Meanwhile, we've been spending a lot of time talking with one of the kid's birth parents who is facing some crises right now. It's a straightforward situation I suppose, in that no job means no money for the stuff of life. But the reasons behind the no job and the no money are more complicated because people and life are complicated. Poverty is chaotic. Mental illness can be chaotic. Addiction is chaotic. The economy sucketh. So we try to figure out how we can help from a distance in ways that are actually productive in the long-term instead of just continuing a messy loop. Our decisions aren't always what this person wants to hear in the moment. That's okay. But it's not always easy.

I don't know if any of you are even interested in these mundane things. But I think it fits here, in the middle of our ongoing story, because sometimes in our family this is what open adoption looks like. The gauzy happy scenes of shared love are real. But so are these episodes. I don't think of it much in terms of open adoption when it's happening, because it's more just about interacting with the people who in our life. Our children's families. But in a way it is about openness, because if the adoptions were closed up tight in the beginning none of this even be on our radar screen. Not a worthwhile trade-off, in my mind.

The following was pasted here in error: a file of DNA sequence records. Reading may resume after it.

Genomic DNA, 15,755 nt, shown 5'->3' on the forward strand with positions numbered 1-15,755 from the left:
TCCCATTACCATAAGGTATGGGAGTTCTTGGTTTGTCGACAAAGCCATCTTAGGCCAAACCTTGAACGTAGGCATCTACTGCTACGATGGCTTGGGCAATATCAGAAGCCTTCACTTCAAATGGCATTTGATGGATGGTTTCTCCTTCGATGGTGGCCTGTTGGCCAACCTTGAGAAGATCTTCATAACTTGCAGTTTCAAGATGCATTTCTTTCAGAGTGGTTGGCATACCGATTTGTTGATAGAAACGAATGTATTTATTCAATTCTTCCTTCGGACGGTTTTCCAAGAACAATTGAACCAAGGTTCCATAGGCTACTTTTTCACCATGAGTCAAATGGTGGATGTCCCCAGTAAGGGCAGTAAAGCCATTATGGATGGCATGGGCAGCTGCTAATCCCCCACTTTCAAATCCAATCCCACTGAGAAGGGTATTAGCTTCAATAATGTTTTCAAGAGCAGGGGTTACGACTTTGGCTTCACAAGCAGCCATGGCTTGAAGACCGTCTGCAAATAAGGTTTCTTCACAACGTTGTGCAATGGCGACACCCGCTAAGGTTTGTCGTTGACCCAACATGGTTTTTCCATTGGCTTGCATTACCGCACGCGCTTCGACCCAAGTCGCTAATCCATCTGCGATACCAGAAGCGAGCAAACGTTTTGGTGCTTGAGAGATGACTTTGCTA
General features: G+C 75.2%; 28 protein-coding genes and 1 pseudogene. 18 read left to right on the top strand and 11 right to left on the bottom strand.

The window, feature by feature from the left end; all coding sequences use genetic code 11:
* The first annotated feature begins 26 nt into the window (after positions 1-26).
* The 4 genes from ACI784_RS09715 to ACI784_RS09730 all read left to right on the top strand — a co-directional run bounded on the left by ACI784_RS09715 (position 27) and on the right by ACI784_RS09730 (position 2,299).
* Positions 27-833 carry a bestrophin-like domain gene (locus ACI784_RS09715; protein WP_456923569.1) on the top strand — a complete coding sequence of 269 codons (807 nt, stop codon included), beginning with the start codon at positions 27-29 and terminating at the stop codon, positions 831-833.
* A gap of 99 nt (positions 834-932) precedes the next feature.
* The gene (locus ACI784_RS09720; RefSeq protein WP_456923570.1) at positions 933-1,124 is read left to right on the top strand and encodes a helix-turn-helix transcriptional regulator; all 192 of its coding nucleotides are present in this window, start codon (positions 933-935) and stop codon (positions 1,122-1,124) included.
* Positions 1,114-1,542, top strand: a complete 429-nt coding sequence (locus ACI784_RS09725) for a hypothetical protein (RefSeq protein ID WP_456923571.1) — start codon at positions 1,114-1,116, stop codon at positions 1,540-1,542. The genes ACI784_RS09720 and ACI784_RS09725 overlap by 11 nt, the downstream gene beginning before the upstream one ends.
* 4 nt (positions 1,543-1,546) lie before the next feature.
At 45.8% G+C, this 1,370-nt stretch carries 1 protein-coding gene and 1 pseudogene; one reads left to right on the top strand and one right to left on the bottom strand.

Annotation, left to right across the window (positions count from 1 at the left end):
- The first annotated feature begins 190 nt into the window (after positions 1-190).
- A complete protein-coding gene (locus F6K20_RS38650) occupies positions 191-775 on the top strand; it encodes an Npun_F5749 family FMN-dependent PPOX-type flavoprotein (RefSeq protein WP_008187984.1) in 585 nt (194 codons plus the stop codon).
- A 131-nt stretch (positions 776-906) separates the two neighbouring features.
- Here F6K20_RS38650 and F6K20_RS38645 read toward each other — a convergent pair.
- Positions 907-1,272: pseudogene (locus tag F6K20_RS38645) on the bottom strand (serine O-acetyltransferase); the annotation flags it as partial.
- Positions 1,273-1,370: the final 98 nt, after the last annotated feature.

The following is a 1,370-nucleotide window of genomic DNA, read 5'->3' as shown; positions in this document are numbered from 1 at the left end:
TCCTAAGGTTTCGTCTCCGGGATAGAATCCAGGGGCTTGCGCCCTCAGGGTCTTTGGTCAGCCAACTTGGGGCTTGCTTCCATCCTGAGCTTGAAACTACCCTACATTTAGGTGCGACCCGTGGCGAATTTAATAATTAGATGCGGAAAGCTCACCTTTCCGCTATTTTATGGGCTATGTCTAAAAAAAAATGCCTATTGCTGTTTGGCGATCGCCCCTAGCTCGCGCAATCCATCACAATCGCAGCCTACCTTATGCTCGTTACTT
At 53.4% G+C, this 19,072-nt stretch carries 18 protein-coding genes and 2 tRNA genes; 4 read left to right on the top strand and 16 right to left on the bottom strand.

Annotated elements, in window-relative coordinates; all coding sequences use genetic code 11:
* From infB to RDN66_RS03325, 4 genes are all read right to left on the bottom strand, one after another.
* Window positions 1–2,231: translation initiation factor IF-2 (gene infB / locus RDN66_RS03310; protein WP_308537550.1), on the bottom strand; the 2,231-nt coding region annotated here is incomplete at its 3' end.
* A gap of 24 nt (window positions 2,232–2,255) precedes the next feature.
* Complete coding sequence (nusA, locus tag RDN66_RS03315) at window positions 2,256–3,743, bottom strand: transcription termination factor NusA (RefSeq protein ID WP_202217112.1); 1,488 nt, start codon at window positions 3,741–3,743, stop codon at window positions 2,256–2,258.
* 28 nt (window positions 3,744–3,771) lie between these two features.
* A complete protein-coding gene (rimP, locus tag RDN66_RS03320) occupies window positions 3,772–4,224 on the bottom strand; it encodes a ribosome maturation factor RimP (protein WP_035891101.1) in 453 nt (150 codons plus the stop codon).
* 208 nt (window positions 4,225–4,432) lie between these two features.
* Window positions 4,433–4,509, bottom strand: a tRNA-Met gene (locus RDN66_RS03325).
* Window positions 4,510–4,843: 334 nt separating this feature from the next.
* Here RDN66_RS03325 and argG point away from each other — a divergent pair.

November 20, 2009

No Yes Inspiration Obsession

I've seen this meme floating around and it somehow seems just right on this windy Friday...

Saying no to:
  • Feeling grumpy
  • Letting people down
  • Watching burn-out creep in
Saying yes to:
  • Taking the time I need to finish things
  • Being braver. Just a wee bit.
  • Baking as much as I want, without apology
Giddy about: